Emad Aziz

Emad Aziz

Columbia University College of Physicians & Surgeons, USA

Title: Improving health care quality in an insolvent system: Who will lead?


Emad Aziz have been working at St. Lukes since 2004 as an intern, resident and fellow and now he is an EP fellow. During his residency, after program he assisted Eyal Herzog in creating many of our novel pathways for the management of cardiac patients. In 2006, he started the ACAP Advanced Cardiac Admission Program, which included 6 state of the art novel pathways for the management of chest pain, heart failure, atrial fi brillation, hyperglycemia in the CCU, syncope and hypertension, including developing a hospital wide database, with patient follow-ups. These databases served as a cornerstone for research, resulting in more than 82-presented abstracts and 25 published manuscripts. In conjunction with the ACAP databases, Emad Aziz also started an ACAP Volunteer group comprising of multiple internal medicine residents, pre-medical and medical students from Columbia University, New York College of Osteopathic Medicine, Touro College, and Hunter College as well as FMG's who are seeking residencies in the United States about 60 members. All were instrumental in implementing, managing and data collection. Recently, he has published Two new pathways- ESCAPE Pathway for Sudden Cardiac Death Prevention and MOCHA Pathway for the Management of Survivors of Out of the Hospital Cardiac Arrest; both were contributory in increasing awareness of sudden cardiac death, referral for ICD implantation and favorable outcome for out-of-hospital cardiac arrest.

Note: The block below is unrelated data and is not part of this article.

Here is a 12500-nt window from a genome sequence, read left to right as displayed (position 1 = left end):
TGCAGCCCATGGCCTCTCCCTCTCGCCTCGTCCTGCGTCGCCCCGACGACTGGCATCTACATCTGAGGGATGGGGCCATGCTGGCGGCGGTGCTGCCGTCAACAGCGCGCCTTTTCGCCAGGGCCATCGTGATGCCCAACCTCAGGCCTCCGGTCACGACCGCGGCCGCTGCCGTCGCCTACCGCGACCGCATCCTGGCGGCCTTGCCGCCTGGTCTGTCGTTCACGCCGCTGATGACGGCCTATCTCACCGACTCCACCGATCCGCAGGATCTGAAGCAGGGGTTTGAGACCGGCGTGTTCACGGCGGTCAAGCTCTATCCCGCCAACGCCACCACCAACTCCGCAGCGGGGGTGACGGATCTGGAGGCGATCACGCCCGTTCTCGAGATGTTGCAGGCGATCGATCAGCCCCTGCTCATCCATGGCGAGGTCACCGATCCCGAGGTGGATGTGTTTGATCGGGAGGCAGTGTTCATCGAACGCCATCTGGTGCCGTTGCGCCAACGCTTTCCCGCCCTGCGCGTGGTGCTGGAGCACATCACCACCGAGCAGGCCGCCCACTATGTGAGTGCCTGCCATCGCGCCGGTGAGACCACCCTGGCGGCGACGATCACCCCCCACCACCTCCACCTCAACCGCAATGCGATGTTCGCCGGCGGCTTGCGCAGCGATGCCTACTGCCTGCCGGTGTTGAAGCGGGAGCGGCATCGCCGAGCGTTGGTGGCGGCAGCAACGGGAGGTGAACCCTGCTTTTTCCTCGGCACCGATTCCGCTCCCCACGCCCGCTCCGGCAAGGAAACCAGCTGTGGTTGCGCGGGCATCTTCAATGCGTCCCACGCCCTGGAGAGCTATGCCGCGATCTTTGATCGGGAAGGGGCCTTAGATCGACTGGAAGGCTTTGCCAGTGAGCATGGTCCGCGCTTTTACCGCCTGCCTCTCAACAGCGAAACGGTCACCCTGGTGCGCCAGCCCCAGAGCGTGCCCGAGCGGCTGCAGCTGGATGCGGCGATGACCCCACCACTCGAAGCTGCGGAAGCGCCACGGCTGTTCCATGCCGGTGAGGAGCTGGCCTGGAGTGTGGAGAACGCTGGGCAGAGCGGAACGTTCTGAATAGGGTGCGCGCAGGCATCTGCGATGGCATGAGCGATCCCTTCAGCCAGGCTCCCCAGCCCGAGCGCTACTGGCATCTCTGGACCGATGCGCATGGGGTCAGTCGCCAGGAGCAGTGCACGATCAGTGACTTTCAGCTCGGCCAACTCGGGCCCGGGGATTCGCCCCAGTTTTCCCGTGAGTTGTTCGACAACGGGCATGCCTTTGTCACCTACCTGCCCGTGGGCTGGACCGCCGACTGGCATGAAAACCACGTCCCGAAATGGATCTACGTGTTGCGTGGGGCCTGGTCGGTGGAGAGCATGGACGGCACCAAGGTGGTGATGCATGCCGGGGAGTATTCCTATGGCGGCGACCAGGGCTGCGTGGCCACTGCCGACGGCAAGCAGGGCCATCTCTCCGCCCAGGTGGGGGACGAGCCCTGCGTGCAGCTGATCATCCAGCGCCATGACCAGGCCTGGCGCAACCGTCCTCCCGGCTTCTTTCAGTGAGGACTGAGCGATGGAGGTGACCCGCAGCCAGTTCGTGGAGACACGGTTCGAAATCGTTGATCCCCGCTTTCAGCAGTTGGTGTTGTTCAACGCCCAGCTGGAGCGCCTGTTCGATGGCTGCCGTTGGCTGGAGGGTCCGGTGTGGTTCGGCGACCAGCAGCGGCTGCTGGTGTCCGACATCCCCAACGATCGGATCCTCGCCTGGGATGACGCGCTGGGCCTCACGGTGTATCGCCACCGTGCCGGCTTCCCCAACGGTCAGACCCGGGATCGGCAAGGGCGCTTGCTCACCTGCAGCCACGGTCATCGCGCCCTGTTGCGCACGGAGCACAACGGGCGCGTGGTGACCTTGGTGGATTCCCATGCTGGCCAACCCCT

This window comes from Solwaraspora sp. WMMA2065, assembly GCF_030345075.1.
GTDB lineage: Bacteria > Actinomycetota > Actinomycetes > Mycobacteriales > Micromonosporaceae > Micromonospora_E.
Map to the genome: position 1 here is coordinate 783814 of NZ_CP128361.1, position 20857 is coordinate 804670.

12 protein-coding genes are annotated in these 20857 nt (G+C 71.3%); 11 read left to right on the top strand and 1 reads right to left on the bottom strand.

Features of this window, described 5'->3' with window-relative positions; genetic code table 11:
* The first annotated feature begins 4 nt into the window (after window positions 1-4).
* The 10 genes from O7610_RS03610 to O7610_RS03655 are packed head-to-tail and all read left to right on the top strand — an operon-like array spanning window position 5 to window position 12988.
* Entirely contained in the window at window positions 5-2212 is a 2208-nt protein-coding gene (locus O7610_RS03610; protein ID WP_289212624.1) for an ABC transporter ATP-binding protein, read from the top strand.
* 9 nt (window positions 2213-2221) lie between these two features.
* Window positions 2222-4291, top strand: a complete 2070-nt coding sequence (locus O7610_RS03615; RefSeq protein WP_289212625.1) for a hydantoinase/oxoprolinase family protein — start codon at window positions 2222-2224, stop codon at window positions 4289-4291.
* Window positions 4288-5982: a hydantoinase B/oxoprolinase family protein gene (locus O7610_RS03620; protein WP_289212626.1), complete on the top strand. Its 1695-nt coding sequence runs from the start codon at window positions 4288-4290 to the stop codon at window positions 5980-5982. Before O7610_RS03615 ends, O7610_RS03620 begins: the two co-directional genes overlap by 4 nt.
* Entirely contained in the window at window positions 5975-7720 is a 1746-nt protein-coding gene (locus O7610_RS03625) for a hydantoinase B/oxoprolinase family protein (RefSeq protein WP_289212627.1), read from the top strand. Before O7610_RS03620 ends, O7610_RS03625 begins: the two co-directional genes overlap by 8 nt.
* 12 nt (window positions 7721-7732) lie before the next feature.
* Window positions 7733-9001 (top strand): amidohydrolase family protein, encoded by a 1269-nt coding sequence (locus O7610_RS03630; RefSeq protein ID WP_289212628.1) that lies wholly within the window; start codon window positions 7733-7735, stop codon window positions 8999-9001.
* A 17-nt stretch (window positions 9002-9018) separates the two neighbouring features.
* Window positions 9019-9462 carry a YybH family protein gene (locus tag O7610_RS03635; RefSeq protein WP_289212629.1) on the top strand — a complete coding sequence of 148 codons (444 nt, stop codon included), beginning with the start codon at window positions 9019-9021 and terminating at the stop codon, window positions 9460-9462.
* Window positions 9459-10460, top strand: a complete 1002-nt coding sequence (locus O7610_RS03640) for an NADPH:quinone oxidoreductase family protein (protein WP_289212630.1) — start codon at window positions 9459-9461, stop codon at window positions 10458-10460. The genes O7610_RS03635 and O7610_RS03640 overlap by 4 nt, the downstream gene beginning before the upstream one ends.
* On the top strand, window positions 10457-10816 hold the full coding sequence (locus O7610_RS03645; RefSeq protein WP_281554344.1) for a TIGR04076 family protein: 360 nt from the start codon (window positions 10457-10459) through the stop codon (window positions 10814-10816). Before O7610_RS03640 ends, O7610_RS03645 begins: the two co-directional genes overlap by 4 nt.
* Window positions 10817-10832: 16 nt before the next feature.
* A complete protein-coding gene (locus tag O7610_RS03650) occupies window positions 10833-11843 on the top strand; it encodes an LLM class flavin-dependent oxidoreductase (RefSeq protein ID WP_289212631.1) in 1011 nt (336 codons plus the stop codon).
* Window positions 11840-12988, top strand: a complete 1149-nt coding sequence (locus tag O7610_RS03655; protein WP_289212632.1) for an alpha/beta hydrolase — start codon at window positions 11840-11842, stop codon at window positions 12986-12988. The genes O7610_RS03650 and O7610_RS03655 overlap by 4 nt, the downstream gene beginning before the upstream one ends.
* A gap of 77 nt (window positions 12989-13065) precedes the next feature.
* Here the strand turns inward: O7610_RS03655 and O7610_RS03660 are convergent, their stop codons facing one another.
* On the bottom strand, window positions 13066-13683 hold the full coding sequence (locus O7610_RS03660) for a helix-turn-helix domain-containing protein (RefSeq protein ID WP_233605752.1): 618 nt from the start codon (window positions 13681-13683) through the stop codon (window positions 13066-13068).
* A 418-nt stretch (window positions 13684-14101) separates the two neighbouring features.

Introduction: Variation in quality and outcomes is substantial and is driven (at least somewhat) by provider behavior Suboptimal health care quality and outcomes contribute to excess costs Higher quality is not generally associated with higher overall costs, but improving quality oft en reduces provider revenue under current payment systems. Care Gap exists due failure to, translate, transfer and utilize medical knowledge effectively.
Problem: Despite overwhelming clinical trial evidence, expert opinion, national guidelines, and a vast array of educational conferences, evidence-based, life-saving therapies continue to be underutilized New approaches to improving the use of proven, guideline-recommended, life-saving therapies are clearly needed Implementation of critical pathways and management plans for hospitalized patients is becoming a mainstream in achieving the goal of optimal quality of care.
Methods and Implementation: In 2004, a new program "Advanced Cardiac Admission Program" (ACAP) was developed and implemented at St. Luke's-Roosevelt Hospital Center, New York, NY. ACAP consisted of tools and strategies for implementing ACC/AHA guidelines. Up-to-date the ACAP program includes 8 state of the ART Pathways in management. We identified 5 main areas for implementation: Development group, Hospital administration, Residents/fellows, Nursing and Quality management. Th e successful utilization and integration of these five main target areas, we believe are integral in the institution wide acceptance of the ACAP program and eventually our positive outcome data.
Conclusion: Cardiovascular diseases pose a huge clinical and economic burden. Prevention is sub-optimal/proven therapies are underutilized-there remains a huge Care Gap. Comprehensive primary & secondary prevention strategies are required. Multiple interventions are required to Bridge the Care Gap. Educational resources and management tools are necessary at point of care. Development of critical pathways can ensure that patients are more likely to receive the recommended therapeutics. Cardiac performance measures might be the basis for payment in the future. Our physicians & our profession must lead in improving our health care system.

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